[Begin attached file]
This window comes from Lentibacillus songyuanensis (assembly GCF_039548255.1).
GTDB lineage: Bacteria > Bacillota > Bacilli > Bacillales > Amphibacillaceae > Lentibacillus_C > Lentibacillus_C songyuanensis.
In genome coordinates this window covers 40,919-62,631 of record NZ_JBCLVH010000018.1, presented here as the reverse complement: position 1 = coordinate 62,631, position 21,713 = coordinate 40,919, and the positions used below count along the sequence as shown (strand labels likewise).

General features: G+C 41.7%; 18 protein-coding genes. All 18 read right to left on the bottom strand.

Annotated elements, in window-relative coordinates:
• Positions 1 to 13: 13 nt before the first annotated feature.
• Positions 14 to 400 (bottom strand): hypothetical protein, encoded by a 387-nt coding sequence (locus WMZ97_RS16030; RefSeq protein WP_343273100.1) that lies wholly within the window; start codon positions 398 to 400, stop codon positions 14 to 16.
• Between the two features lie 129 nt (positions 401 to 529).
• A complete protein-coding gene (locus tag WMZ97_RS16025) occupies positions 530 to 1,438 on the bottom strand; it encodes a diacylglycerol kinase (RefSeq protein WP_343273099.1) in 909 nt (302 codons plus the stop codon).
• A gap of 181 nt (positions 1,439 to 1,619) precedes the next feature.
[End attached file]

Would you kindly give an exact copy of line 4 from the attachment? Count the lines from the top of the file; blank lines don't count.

General features: G+C 41.7%; 18 protein-coding genes. All 18 read right to left on the bottom strand.